Mozilla Firefox tool of the nwo?

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posted on Jun, 2 2006 @ 05:58 PM
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Okay, this may sound totally ridiculous (in fact I think that it's totally ridiculous), but I have heard from some people (not on the ATS boards, I mean people that I come in physical contact with) that Mozilla Firefox browser records all of the websites you visit, along with all of your keystrokes and stores them in a massive NSA database to be rooted through and disected at a later time.
I also heared that anyone who uses firefox (I'm a firefox user, by the way) is pretty much inviting being spied on while they're online.
Like I said, this sounds ridiculous, but I guess it's possible.
When I inquired about it to my friend, he said something about the little reptile/dinosaur head thing on the browser is a dead giveaway (evil reptile people stuff).
Okay, seriously, what's the deal?
Has anyone else ever heared this?
I mean, you can't track everyone on the internet, right?

I don't mean to start a bunch of nonsense, or get people up in arms, I'm just asking questions based on something I was told, please keep that in mind.
And no, I do not work for netscape or (insert web browser company here)


[edit on 2-6-2006 by wu kung]



apc

posted on Jun, 2 2006 @ 06:07 PM
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The source code is freely available. I think a NWO hack would have been noticed.

>
why is this in space, anyway?


[edit on 2-6-2006 by apc]



posted on Jun, 2 2006 @ 07:14 PM
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Mozilla, the original browser, had a orange/black godzilla type figure as it's icon. Firefox, the newest incarnation, has, you guessed it, a flaming fox wrapped around the globe.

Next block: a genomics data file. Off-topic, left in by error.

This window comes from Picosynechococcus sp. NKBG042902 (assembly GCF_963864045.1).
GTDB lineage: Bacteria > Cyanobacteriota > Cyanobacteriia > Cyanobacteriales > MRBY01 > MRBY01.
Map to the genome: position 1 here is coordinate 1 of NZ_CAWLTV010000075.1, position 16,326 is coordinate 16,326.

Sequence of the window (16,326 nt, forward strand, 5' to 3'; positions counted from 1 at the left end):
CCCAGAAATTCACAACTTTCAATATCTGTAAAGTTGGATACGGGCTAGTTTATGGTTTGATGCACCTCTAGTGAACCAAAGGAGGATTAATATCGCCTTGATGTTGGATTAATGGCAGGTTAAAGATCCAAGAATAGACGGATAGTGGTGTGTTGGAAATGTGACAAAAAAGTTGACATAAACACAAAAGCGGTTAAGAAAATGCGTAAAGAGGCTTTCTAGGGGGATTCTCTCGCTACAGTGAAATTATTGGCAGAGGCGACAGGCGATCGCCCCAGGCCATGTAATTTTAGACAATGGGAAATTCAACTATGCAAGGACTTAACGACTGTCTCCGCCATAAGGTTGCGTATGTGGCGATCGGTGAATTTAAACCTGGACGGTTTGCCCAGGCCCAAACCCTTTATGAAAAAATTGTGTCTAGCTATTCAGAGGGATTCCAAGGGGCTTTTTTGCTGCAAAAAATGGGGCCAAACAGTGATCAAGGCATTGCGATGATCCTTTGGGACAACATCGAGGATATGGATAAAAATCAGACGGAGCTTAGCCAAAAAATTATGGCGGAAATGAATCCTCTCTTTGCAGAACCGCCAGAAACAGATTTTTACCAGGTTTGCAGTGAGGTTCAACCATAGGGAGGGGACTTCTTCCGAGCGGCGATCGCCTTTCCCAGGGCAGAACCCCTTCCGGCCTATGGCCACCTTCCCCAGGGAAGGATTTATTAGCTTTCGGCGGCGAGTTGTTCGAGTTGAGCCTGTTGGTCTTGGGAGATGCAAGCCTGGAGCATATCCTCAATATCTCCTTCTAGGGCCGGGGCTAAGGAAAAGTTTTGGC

As APC stated, it is an entirely open source code project. That means you can grab the source code, read through it, change it, study it, print it out and paper mache with it, whatever your heart desires. If there was any NSA backdoor, somebody would have found it by now. Remember how there was a furor over the "NSA_KEY" code in WinXP around 2001? It turned out to be a harmless, tragically named line of code. My point is, those two words were hidden in thousands upon thousands of lines of code, code which was decidedly not open source. Regardless, somebody found it.



posted on Jun, 2 2006 @ 07:51 PM
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I'd have to agree with the above posts on this.. I don't believe there is anything more to it. That said, as far as tracking your move on the net.. I think many people are not aware that the internet was originally a tool for the DOD and was released for public use many years ago.
I'm sure I have left a bit out.

I think it is safe to say that the makers of it still have underlying contols - possibly even protocols that we - Joe Public have no idea about and should tracking be on their agenda - regardless of your browser, it could be done quite easily.

There are many sources of info about this. Google RFC's or en.wikipedia.org...

These standards are taught and generally adhered to by IT buffs worldwide.

Though being somewhat of a skeptic, when dealing with 1 & 0's, some rules can be manipulated...

Also given our level of coding, backdoors to systems, networks etc can always be breached - DOS (denial of Service) attacks are very common in corporate arenas.

OSS



posted on Jun, 2 2006 @ 08:02 PM
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No but I know for a fact IE stores every website youve vistied and stores in in an index.dat which is difficult to delete for inexperienced users (and lets face it, anyone who knows anything about the net wont use IE).

en.wikipedia.org...





 
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